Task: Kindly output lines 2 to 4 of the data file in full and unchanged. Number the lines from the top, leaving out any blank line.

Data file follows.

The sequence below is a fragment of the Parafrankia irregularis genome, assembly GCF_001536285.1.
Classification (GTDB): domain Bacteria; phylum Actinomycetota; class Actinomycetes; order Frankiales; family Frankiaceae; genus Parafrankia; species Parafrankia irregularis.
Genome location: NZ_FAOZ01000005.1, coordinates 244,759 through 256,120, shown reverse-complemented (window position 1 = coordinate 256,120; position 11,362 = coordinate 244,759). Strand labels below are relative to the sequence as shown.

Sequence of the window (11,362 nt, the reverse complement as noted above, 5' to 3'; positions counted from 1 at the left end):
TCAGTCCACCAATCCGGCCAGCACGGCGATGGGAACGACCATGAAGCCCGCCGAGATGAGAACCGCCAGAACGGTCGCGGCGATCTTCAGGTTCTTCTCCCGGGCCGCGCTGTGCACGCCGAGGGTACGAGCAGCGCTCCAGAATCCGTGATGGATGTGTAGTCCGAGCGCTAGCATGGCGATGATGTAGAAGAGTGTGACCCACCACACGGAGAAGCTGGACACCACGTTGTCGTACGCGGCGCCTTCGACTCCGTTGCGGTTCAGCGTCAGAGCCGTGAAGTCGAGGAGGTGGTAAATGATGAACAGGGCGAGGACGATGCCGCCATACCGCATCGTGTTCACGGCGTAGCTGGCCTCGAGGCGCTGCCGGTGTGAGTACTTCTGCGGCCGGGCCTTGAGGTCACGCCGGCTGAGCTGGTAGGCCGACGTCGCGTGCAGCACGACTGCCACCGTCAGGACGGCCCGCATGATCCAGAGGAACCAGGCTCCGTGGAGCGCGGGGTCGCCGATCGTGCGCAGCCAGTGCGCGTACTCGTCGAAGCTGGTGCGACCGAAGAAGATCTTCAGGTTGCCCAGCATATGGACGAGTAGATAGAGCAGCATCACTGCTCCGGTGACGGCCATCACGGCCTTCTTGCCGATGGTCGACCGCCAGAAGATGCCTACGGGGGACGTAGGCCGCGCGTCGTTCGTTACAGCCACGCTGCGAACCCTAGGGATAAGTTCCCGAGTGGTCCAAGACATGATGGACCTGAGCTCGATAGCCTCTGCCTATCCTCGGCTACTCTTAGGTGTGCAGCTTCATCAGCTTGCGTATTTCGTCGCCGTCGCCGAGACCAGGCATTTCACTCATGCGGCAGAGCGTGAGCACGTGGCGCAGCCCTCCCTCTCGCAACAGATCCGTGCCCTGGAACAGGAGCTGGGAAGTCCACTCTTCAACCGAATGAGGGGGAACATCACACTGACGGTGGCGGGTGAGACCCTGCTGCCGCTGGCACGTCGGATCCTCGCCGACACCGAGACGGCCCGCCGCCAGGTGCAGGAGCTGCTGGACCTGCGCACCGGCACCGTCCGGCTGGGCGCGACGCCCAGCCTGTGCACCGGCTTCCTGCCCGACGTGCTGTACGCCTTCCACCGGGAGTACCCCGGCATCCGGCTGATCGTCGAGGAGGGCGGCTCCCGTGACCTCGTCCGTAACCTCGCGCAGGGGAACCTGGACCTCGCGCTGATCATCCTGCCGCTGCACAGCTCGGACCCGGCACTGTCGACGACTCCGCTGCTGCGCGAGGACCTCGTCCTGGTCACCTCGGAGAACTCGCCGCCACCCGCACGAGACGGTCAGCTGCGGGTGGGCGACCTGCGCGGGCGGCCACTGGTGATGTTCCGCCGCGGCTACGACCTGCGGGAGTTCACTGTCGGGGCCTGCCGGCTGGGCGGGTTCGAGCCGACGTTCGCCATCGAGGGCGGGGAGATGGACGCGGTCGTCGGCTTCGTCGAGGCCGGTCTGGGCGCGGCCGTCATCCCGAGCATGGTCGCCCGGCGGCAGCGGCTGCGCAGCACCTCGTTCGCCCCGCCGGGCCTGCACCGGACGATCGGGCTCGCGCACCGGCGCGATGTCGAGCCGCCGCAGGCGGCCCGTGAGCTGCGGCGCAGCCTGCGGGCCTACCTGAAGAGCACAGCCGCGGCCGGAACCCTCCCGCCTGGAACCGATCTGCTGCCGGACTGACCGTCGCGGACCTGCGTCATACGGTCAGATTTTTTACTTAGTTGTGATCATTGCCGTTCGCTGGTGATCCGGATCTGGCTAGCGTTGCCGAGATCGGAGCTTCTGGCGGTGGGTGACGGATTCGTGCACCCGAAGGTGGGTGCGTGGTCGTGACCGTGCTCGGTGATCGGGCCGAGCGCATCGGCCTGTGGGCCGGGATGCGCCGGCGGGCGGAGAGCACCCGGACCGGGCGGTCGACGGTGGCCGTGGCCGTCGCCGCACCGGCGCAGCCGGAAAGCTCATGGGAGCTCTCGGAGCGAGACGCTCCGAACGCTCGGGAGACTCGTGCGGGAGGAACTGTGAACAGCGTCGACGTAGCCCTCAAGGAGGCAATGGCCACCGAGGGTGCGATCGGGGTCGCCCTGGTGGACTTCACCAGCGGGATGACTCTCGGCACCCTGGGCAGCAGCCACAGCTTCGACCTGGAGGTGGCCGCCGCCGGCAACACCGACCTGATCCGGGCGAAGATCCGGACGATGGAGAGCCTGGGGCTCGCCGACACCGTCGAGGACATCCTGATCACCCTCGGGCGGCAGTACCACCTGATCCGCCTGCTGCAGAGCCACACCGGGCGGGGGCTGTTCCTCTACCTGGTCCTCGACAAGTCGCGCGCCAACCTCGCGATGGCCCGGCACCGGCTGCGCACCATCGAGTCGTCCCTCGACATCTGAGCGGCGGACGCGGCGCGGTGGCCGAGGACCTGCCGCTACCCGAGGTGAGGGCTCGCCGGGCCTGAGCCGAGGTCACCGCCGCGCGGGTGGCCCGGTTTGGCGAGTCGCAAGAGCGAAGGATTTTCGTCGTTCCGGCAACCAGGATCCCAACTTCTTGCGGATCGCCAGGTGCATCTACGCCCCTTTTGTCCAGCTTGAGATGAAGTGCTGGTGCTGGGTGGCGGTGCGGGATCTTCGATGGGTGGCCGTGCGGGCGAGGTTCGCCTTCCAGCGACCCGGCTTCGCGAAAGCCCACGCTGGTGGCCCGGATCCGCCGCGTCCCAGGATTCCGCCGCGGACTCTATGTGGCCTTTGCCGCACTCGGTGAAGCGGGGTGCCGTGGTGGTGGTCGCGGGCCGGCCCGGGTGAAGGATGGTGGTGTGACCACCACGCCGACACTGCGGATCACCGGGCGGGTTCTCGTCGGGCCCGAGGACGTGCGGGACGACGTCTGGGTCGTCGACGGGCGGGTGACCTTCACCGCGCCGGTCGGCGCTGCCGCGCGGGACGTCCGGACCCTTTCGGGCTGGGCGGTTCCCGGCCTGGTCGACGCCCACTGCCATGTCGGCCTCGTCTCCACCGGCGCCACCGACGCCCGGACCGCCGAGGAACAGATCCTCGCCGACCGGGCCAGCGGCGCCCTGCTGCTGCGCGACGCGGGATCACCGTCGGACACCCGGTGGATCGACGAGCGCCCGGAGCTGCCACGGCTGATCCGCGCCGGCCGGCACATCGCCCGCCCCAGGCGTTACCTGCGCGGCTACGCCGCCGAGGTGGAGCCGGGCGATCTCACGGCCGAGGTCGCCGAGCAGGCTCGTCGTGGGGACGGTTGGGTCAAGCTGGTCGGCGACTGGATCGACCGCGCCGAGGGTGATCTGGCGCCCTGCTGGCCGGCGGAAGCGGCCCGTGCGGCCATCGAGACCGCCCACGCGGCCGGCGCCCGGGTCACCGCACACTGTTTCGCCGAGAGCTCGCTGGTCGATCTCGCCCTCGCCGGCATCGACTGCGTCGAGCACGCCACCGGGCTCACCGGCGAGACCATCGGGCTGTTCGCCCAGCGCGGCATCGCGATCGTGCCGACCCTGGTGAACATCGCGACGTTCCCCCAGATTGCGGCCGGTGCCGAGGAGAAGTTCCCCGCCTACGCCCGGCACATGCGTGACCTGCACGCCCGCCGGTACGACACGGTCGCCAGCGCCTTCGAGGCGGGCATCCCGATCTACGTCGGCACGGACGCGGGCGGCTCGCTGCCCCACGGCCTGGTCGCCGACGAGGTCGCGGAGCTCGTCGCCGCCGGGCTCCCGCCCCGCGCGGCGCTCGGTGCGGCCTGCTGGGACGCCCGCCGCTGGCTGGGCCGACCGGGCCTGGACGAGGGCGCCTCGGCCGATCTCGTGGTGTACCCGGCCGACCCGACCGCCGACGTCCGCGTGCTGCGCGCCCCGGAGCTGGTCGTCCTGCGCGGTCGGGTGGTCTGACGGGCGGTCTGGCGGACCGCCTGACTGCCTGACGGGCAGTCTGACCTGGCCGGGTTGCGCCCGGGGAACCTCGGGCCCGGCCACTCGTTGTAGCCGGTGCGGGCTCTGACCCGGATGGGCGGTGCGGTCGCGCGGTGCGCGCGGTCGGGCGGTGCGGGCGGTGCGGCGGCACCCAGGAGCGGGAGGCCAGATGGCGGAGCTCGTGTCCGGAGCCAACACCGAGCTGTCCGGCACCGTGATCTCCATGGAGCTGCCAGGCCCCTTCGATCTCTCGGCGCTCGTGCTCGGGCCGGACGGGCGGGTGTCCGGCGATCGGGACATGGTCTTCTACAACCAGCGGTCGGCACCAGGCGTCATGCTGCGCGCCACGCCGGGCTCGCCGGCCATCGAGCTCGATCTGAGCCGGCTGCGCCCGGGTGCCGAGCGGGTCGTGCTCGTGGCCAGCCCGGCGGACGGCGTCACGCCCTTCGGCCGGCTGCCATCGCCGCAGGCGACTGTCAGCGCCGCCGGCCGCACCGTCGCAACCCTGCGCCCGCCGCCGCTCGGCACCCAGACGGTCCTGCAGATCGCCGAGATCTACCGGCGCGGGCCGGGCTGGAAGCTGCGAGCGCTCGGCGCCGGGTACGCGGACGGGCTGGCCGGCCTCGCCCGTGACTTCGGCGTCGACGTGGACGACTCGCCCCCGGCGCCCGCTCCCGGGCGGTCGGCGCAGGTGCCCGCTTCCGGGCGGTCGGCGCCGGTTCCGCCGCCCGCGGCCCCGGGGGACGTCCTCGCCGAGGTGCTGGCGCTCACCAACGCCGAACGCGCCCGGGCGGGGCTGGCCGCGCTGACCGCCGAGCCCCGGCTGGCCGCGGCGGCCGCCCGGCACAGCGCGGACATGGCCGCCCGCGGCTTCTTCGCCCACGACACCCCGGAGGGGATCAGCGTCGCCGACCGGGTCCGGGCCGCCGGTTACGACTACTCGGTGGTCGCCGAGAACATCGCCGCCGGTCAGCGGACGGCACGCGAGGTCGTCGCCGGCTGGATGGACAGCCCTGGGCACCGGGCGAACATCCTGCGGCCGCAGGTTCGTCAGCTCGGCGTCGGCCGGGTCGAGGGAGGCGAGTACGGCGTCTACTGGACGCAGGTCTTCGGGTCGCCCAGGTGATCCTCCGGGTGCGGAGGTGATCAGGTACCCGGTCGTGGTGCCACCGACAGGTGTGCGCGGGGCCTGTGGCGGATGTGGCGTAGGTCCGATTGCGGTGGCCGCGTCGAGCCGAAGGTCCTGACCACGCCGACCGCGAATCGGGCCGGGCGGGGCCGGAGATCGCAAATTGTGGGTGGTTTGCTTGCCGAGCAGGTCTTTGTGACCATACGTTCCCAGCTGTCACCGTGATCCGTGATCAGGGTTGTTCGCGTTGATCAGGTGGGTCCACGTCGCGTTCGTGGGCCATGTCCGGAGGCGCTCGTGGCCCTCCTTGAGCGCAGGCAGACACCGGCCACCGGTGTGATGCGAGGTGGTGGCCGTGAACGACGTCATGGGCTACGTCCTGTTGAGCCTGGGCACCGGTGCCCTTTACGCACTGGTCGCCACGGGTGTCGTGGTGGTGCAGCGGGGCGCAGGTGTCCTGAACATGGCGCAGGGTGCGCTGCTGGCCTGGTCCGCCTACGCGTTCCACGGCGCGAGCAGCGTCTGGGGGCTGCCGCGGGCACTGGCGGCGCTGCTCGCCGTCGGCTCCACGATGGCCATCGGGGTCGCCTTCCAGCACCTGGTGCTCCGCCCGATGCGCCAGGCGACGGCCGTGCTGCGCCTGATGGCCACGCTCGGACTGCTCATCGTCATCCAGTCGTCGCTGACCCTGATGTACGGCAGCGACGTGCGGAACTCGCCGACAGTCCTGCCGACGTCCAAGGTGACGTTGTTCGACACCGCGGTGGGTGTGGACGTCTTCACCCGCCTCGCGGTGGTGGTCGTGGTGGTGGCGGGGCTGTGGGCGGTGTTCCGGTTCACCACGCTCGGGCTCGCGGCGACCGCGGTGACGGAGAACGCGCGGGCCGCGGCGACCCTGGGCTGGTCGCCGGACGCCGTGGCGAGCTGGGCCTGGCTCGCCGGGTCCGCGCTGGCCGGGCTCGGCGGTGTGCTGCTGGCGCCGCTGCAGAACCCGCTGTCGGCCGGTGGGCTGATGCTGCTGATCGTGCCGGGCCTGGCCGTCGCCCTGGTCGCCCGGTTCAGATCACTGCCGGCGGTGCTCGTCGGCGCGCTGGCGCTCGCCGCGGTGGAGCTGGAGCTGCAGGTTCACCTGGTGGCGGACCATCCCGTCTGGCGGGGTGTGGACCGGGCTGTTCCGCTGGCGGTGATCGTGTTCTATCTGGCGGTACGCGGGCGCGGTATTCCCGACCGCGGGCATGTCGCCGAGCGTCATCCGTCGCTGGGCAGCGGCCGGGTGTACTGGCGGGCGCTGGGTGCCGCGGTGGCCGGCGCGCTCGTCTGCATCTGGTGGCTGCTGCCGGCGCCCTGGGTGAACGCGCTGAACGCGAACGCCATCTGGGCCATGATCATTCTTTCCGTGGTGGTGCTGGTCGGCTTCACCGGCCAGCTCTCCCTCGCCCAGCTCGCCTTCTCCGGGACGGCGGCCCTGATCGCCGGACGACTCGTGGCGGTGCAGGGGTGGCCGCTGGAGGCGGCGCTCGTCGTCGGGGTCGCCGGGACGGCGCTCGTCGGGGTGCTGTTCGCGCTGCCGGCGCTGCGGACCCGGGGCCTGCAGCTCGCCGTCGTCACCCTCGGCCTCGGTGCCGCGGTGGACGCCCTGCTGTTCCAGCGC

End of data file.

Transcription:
Classification (GTDB): domain Bacteria; phylum Actinomycetota; class Actinomycetes; order Frankiales; family Frankiaceae; genus Parafrankia; species Parafrankia irregularis.
Genome location: NZ_FAOZ01000005.1, coordinates 244,759 through 256,120, shown reverse-complemented (window position 1 = coordinate 256,120; position 11,362 = coordinate 244,759). Strand labels below are relative to the sequence as shown.

Sequence of the window (11,362 nt, the reverse complement as noted above, 5' to 3'; positions counted from 1 at the left end):